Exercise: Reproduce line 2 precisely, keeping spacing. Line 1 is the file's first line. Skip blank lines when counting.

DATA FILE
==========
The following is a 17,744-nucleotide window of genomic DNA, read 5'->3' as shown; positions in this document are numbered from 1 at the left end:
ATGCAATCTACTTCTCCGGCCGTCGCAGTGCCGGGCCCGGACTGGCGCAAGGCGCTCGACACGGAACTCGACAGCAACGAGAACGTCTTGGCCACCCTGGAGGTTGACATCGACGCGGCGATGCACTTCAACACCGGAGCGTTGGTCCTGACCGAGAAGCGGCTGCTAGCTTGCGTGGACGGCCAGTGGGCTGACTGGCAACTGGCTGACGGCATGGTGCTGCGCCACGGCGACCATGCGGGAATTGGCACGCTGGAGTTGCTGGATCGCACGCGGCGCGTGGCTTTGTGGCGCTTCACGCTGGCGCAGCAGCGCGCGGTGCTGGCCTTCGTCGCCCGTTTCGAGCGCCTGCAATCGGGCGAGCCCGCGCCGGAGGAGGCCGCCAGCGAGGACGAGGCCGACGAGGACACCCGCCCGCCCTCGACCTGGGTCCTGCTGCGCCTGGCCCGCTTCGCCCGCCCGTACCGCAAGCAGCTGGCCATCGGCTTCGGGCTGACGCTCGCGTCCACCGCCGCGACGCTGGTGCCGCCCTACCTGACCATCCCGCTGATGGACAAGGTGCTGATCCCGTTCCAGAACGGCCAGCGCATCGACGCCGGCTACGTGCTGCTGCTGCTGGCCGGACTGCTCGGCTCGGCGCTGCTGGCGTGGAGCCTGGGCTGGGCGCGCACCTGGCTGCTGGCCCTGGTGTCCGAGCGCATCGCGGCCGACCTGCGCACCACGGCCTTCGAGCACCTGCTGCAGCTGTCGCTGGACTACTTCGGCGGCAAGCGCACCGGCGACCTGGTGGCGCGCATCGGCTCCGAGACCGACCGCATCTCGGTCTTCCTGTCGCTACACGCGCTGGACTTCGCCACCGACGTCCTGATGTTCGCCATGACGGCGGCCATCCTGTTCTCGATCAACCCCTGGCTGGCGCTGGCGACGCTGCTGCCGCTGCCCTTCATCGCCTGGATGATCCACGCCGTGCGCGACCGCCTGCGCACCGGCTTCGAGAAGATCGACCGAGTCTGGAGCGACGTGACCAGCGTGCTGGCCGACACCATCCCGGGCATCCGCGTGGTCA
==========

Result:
ATGCAATCTACTTCTCCGGCCGTCGCAGTGCCGGGCCCGGACTGGCGCAAGGCGCTCGACACGGAACTCGACAGCAACGAGAACGTCTTGGCCACCCTGGAGGTTGACATCGACGCGGCGATGCACTTCAACACCGGAGCGTTGGTCCTGACCGAGAAGCGGCTGCTAGCTTGCGTGGACGGCCAGTGGGCTGACTGGCAACTGGCTGACGGCATGGTGCTGCGCCACGGCGACCATGCGGGAATTGGCACGCTGGAGTTGCTGGATCGCACGCGGCGCGTGGCTTTGTGGCGCTTCACGCTGGCGCAGCAGCGCGCGGTGCTGGCCTTCGTCGCCCGTTTCGAGCGCCTGCAATCGGGCGAGCCCGCGCCGGAGGAGGCCGCCAGCGAGGACGAGGCCGACGAGGACACCCGCCCGCCCTCGACCTGGGTCCTGCTGCGCCTGGCCCGCTTCGCCCGCCCGTACCGCAAGCAGCTGGCCATCGGCTTCGGGCTGACGCTCGCGTCCACCGCCGCGACGCTGGTGCCGCCCTACCTGACCATCCCGCTGATGGACAAGGTGCTGATCCCGTTCCAGAACGGCCAGCGCATCGACGCCGGCTACGTGCTGCTGCTGCTGGCCGGACTGCTCGGCTCGGCGCTGCTGGCGTGGAGCCTGGGCTGGGCGCGCACCTGGCTGCTGGCCCTGGTGTCCGAGCGCATCGCGGCCGACCTGCGCACCACGGCCTTCGAGCACCTGCTGCAGCTGTCGCTGGACTACTTCGGCGGCAAGCGCACCGGCGACCTGGTGGCGCGCATCGGCTCCGAGACCGACCGCATCTCGGTCTTCCTGTCGCTACACGCGCTGGACTTCGCCACCGACGTCCTGATGTTCGCCATGACGGCGGCCATCCTGTTCTCGATCAACCCCTGGCTGGCGCTGGCGACGCTGCTGCCGCTGCCCTTCATCGCCTGGATGATCCACGCCGTGCGCGACCGCCTGCGCACCGGCTTCGAGAAGATCGACCGAGTCTGGAGCGACGTGACCAGCGTGCTGGCCGACACCATCCCGGGCATCCGCGTGGTCA